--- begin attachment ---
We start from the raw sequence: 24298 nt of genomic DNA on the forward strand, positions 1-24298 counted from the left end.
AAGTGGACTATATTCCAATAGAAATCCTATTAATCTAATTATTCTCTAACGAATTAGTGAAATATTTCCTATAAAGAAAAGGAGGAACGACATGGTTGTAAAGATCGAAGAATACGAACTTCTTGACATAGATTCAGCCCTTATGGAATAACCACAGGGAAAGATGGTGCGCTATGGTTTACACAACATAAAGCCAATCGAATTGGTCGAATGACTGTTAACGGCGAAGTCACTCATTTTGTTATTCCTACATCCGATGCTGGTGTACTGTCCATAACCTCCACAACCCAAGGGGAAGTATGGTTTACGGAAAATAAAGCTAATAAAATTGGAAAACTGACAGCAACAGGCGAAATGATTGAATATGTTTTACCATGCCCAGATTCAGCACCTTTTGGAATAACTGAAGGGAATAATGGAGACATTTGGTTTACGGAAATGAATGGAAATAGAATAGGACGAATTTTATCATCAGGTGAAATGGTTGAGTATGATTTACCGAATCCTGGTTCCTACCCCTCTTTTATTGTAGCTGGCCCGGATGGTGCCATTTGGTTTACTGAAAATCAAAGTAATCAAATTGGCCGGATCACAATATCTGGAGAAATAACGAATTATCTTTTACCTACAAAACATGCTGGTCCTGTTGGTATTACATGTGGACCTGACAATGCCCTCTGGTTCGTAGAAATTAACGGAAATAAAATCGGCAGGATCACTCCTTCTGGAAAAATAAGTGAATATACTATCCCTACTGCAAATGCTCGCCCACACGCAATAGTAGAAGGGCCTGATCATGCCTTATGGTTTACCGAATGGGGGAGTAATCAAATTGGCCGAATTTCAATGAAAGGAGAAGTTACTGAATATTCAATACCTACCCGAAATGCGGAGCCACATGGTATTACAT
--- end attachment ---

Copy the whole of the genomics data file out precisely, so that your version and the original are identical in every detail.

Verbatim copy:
We start from the raw sequence: 24298 nt of genomic DNA on the forward strand, positions 1-24298 counted from the left end.
AAGTGGACTATATTCCAATAGAAATCCTATTAATCTAATTATTCTCTAACGAATTAGTGAAATATTTCCTATAAAGAAAAGGAGGAACGACATGGTTGTAAAGATCGAAGAATACGAACTTCTTGACATAGATTCAGCCCTTATGGAATAACCACAGGGAAAGATGGTGCGCTATGGTTTACACAACATAAAGCCAATCGAATTGGTCGAATGACTGTTAACGGCGAAGTCACTCATTTTGTTATTCCTACATCCGATGCTGGTGTACTGTCCATAACCTCCACAACCCAAGGGGAAGTATGGTTTACGGAAAATAAAGCTAATAAAATTGGAAAACTGACAGCAACAGGCGAAATGATTGAATATGTTTTACCATGCCCAGATTCAGCACCTTTTGGAATAACTGAAGGGAATAATGGAGACATTTGGTTTACGGAAATGAATGGAAATAGAATAGGACGAATTTTATCATCAGGTGAAATGGTTGAGTATGATTTACCGAATCCTGGTTCCTACCCCTCTTTTATTGTAGCTGGCCCGGATGGTGCCATTTGGTTTACTGAAAATCAAAGTAATCAAATTGGCCGGATCACAATATCTGGAGAAATAACGAATTATCTTTTACCTACAAAACATGCTGGTCCTGTTGGTATTACATGTGGACCTGACAATGCCCTCTGGTTCGTAGAAATTAACGGAAATAAAATCGGCAGGATCACTCCTTCTGGAAAAATAAGTGAATATACTATCCCTACTGCAAATGCTCGCCCACACGCAATAGTAGAAGGGCCTGATCATGCCTTATGGTTTACCGAATGGGGGAGTAATCAAATTGGCCGAATTTCAATGAAAGGAGAAGTTACTGAATATTCAATACCTACCCGAAATGCGGAGCCACATGGTATTACAT